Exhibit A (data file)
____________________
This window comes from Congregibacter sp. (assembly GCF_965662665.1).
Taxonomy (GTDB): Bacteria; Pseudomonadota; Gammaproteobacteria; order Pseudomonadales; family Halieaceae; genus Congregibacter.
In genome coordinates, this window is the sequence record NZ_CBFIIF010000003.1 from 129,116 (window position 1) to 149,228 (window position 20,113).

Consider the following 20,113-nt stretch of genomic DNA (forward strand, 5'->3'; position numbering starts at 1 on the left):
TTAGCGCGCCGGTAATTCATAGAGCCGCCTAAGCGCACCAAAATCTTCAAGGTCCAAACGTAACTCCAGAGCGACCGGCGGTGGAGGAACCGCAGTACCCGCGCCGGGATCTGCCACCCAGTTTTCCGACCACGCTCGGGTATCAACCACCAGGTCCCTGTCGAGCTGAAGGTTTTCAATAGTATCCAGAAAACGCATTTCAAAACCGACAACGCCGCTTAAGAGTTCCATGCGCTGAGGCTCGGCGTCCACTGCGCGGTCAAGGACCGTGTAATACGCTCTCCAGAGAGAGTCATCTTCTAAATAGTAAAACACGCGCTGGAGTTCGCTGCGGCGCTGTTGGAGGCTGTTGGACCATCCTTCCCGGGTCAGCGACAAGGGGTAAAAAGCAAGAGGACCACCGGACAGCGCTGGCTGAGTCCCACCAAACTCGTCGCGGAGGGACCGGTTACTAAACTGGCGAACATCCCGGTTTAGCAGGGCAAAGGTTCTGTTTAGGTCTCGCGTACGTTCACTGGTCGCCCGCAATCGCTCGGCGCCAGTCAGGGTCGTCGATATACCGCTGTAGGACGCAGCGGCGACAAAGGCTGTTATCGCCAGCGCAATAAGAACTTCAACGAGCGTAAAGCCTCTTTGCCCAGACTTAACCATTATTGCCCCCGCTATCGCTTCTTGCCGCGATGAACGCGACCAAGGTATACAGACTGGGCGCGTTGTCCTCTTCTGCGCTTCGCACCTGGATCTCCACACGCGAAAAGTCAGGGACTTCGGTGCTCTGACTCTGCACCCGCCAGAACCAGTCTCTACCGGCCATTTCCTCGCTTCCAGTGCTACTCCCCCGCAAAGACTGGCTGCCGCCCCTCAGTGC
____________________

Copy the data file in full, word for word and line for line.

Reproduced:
This window comes from Congregibacter sp. (assembly GCF_965662665.1).
Taxonomy (GTDB): Bacteria; Pseudomonadota; Gammaproteobacteria; order Pseudomonadales; family Halieaceae; genus Congregibacter.
In genome coordinates, this window is the sequence record NZ_CBFIIF010000003.1 from 129,116 (window position 1) to 149,228 (window position 20,113).

Consider the following 20,113-nt stretch of genomic DNA (forward strand, 5'->3'; position numbering starts at 1 on the left):
TTAGCGCGCCGGTAATTCATAGAGCCGCCTAAGCGCACCAAAATCTTCAAGGTCCAAACGTAACTCCAGAGCGACCGGCGGTGGAGGAACCGCAGTACCCGCGCCGGGATCTGCCACCCAGTTTTCCGACCACGCTCGGGTATCAACCACCAGGTCCCTGTCGAGCTGAAGGTTTTCAATAGTATCCAGAAAACGCATTTCAAAACCGACAACGCCGCTTAAGAGTTCCATGCGCTGAGGCTCGGCGTCCACTGCGCGGTCAAGGACCGTGTAATACGCTCTCCAGAGAGAGTCATCTTCTAAATAGTAAAACACGCGCTGGAGTTCGCTGCGGCGCTGTTGGAGGCTGTTGGACCATCCTTCCCGGGTCAGCGACAAGGGGTAAAAAGCAAGAGGACCACCGGACAGCGCTGGCTGAGTCCCACCAAACTCGTCGCGGAGGGACCGGTTACTAAACTGGCGAACATCCCGGTTTAGCAGGGCAAAGGTTCTGTTTAGGTCTCGCGTACGTTCACTGGTCGCCCGCAATCGCTCGGCGCCAGTCAGGGTCGTCGATATACCGCTGTAGGACGCAGCGGCGACAAAGGCTGTTATCGCCAGCGCAATAAGAACTTCAACGAGCGTAAAGCCTCTTTGCCCAGACTTAACCATTATTGCCCCCGCTATCGCTTCTTGCCGCGATGAACGCGACCAAGGTATACAGACTGGGCGCGTTGTCCTCTTCTGCGCTTCGCACCTGGATCTCCACACGCGAAAAGTCAGGGACTTCGGTGCTCTGACTCTGCACCCGCCAGAACCAGTCTCTACCGGCCATTTCCTCGCTTCCAGTGCTACTCCCCCGCAAAGACTGGCTGCCGCCCCTCAGTGC